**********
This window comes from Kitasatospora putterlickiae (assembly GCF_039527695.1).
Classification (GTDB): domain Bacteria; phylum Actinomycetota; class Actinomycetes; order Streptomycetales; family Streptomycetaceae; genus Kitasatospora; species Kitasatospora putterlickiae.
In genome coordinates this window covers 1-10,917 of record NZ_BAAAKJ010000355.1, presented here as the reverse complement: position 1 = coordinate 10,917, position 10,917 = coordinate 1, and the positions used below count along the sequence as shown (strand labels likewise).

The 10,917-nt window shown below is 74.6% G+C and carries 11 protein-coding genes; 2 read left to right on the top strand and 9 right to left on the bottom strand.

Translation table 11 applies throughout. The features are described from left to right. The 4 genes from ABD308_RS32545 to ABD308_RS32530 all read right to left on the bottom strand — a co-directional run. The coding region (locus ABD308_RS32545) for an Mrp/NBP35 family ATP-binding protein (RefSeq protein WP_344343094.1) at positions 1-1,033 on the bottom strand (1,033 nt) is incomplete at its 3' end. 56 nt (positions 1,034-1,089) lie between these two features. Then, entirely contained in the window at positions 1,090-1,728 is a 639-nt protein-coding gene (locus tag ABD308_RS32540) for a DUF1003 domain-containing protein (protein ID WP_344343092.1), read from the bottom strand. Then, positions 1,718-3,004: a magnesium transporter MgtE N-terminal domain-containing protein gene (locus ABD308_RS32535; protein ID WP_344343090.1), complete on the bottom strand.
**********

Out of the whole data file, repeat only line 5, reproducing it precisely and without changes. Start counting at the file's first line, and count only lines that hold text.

Translation table 11 applies throughout. The features are described from left to right. The 4 genes from ABD308_RS32545 to ABD308_RS32530 all read right to left on the bottom strand — a co-directional run. The coding region (locus ABD308_RS32545) for an Mrp/NBP35 family ATP-binding protein (RefSeq protein WP_344343094.1) at positions 1-1,033 on the bottom strand (1,033 nt) is incomplete at its 3' end. 56 nt (positions 1,034-1,089) lie between these two features. Then, entirely contained in the window at positions 1,090-1,728 is a 639-nt protein-coding gene (locus tag ABD308_RS32540) for a DUF1003 domain-containing protein (protein ID WP_344343092.1), read from the bottom strand. Then, positions 1,718-3,004: a magnesium transporter MgtE N-terminal domain-containing protein gene (locus ABD308_RS32535; protein ID WP_344343090.1), complete on the bottom strand.